By Ange de la Victoire DUSABEMUNGU
In recent years, Rwanda has emerged as one of the fastest-growing tech hubs in Africa, with a thriving startup scene and a government committed to driving innovation and digital transformation.
Ericsson, a global leader in telecommunications and technology solutions is one of those at the forefront of this revolution.
From building the 4G network to collaborating with local entrepreneurs and supporting digital literacy programs, Ericsson has been instrumental in positioning Rwanda as a trailblazer in the tech world.
According to Fadi Pharaon, the Middle Eastern and African President of Ericsson, the company has partnered with various organizations to implement multiple projects, many of which are benefiting Rwanda’s tech sector.
“To give you two examples that we’ve done for Africa but including Rwanda, one is the collaboration late last year with the Smart African Digital Academy, (SADA), where we organized a multitude of courses in order to introduce policy makers across 19 countries to all new technology concepts such as 4G, 5G, artificial intelligence and telecommunications, machine learning and other type of technology advancements so that they are better equipped to make the required policy directives.” Mr. Pharaon said last week during an Interview with TOP AFRICA NEWS.
He said that currently Ericsson is partnering with UNICEF through the joint UNICEF-ITU Giga initiative which seeks to connect all schools in the world to the Internet to ensure that the students have access to a digital curriculum that already from an early age they are exposed to digital applications and ways of working so that they grow up and find good career possibilities.
Ericsson’s financial and in-kind support have contributed towards Giga’s achievement in connecting an initial 3,200 schools and over 1 million students across 4 continents.
With the support of Ericsson and other partners 1,100,000 school locations across 50 countries (including Rwanda) have been mapped and are reflected in the Project Connect site. Results are visible at Project Connect: https://projectconnect.unicef.org/map.
Statistics show that 5,000 schools have been connected by Giga across 4 continents with 1,500 schools that have been connected in Rwanda, Kenya and Sierra Leone.
“Ericsson’s part of this partnership is that we support them in mapping all of the schools around the world and to demonstrate where they are, how many connections they have and what is a good performance or not.” Mr. Pharon explained.
“So the next step is to look into after the mapping phase is to ensure that in those countries we partner with customers, we partner with ministries of education, we partner with operators in order to ensure that those schools who do not have access to connectivity have connectivity.” He said
“And then of course there will be a phase of education for teachers, training, and upskilling. And then of course throughout the different phases of the project we might face some challenges of, for example, equipment for the students. IPads, iPhones, electricity. So this is our discussion with Giga and UNICEF. Every step of the project has its own challenges and it’s being handled and addressed as a solid project.” Mr. Pharaon explained.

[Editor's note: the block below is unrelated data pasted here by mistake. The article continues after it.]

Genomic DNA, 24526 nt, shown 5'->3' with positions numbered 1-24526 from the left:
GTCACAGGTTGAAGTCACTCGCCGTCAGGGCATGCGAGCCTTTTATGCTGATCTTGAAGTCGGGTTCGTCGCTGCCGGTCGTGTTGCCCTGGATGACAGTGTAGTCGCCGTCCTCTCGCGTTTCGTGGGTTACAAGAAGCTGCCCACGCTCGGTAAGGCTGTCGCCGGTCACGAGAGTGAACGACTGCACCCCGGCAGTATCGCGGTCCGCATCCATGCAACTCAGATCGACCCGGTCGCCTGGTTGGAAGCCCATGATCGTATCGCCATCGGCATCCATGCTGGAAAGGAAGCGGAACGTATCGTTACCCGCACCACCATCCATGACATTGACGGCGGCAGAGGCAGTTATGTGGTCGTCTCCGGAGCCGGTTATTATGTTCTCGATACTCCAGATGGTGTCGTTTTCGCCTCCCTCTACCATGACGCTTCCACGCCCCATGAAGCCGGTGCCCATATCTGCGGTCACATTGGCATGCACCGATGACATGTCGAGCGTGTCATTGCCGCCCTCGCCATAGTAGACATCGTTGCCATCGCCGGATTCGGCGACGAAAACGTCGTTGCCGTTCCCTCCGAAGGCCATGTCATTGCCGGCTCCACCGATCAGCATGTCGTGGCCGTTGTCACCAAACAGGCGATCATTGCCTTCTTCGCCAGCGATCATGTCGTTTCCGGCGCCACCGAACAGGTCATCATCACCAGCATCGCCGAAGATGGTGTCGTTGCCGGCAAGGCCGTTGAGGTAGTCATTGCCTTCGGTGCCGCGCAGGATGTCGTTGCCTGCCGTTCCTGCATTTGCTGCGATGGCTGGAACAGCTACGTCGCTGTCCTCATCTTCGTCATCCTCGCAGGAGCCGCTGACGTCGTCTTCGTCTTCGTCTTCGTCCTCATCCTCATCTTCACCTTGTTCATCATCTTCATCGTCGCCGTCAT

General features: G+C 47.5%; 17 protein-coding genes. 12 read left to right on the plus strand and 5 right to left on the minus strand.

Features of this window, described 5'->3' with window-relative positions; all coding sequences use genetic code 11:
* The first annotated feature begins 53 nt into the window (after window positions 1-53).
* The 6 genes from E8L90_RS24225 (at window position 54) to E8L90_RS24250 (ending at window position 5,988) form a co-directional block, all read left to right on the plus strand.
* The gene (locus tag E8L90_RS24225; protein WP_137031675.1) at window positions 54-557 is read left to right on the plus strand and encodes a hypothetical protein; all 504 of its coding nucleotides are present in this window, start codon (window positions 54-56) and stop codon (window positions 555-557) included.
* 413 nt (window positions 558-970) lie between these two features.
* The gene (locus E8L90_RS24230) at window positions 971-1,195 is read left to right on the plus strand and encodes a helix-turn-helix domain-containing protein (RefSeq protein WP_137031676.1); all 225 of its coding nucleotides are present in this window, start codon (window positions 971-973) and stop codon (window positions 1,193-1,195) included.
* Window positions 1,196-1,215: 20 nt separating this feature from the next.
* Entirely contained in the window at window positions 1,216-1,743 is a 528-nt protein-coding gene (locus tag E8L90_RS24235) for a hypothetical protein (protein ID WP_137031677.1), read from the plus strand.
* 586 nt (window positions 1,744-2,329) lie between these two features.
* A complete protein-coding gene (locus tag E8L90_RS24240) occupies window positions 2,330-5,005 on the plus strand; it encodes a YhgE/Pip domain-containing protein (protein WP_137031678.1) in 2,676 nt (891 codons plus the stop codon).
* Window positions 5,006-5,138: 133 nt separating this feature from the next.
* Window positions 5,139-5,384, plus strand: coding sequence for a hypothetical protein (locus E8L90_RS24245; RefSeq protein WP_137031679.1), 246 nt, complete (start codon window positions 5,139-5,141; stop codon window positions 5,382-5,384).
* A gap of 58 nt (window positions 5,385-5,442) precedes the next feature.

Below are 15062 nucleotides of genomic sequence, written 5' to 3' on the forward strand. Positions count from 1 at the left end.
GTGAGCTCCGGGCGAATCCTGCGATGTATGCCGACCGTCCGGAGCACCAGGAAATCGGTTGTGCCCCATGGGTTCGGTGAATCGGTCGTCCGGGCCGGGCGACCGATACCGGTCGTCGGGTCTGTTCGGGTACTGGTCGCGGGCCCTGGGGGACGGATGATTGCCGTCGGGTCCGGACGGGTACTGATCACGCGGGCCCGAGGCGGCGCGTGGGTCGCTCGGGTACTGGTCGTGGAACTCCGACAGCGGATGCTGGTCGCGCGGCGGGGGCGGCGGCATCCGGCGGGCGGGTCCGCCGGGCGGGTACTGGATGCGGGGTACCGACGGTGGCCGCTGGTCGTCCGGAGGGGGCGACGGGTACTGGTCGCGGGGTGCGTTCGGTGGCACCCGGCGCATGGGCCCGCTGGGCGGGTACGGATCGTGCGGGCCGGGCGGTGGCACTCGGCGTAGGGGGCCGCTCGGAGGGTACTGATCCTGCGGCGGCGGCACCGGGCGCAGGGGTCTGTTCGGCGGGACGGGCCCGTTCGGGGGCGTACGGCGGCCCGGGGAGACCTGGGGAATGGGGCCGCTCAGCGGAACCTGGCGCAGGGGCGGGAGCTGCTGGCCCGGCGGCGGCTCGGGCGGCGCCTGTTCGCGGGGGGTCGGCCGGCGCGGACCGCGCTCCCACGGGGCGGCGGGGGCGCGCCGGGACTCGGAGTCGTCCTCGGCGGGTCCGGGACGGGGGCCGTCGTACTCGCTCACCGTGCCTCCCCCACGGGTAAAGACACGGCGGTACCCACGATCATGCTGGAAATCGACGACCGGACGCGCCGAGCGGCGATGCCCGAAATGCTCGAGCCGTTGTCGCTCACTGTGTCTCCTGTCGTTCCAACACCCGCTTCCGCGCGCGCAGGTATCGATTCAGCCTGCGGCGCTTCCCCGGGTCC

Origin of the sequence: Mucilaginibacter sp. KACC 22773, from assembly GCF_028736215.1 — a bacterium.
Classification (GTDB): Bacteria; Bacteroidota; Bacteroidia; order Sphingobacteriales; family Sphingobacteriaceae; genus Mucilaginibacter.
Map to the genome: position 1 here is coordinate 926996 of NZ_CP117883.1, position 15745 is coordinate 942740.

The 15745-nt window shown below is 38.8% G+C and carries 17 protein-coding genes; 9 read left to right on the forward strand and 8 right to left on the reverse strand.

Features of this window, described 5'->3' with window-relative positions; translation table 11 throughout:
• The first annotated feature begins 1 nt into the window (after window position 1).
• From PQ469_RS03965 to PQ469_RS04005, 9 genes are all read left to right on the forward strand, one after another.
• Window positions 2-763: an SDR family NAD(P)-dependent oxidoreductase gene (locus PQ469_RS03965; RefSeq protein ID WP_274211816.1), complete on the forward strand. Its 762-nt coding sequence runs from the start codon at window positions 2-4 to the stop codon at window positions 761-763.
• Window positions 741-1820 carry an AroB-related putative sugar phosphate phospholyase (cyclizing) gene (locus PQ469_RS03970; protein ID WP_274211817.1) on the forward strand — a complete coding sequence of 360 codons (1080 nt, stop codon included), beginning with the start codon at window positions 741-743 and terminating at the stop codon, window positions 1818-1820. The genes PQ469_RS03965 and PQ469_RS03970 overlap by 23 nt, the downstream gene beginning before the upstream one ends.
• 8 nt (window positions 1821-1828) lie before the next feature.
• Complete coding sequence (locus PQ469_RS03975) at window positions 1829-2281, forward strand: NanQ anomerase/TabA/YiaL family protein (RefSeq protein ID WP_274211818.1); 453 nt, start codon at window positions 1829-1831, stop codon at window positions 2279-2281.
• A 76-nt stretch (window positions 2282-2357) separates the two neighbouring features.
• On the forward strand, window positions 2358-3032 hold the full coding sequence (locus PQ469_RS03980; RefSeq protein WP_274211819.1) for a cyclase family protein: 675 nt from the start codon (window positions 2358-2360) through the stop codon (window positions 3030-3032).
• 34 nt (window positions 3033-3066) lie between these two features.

“We are looking for sustainable development. You know, we are not the ones running the Giga. It’s UNICEF who’s running it. We are one of their partners, specifically on the phase one that I mentioned. But this is purely committed by the CEO of our company, actually. We see it as incredibly important because education is honestly the basis for any economy to thrive. And we see that.” He said.
“Look what Rwanda has done already, right? It’s really a country with exemplary focus on education in the past decades and we can see that translated today in the economic prosperity of the country. So that’s why we believe in it all over the world. This is something that’s very close to our heart. And we believe in the vision that everybody should have the same right to get to mobile connectivity.” Mr. Pharaon said.
According to Ericsson, countries such as Benin, Botswana, Ghana, Kenya, Namibia, Niger, Nigeria, Rwanda, Sierra Leone, South Africa and Zimbabwe have done good jobs in phase one of GIGA Initiative.
According to Mr. Pharaon the technology for 5G is fully ready.
However he said “The question of when to launch 5G is of course something that needs to be answered by the regulator here in Rwanda, the policy makers and of course operators who are in the country.”
“It’s their decision when they want to launch. But technology wise, it is all over the world already.” He said.
“First, you need to build the infrastructure, and then they will come, because you need to allow entrepreneurs who develop 5G apps to test it. If there’s no infrastructure for 5G, how can they test it? And that’s how it worked in the world. This is what we are seeing now. Early countries that launched 5G, U.S., Korea, and others, this is how we see the innovation starting there.” He explained.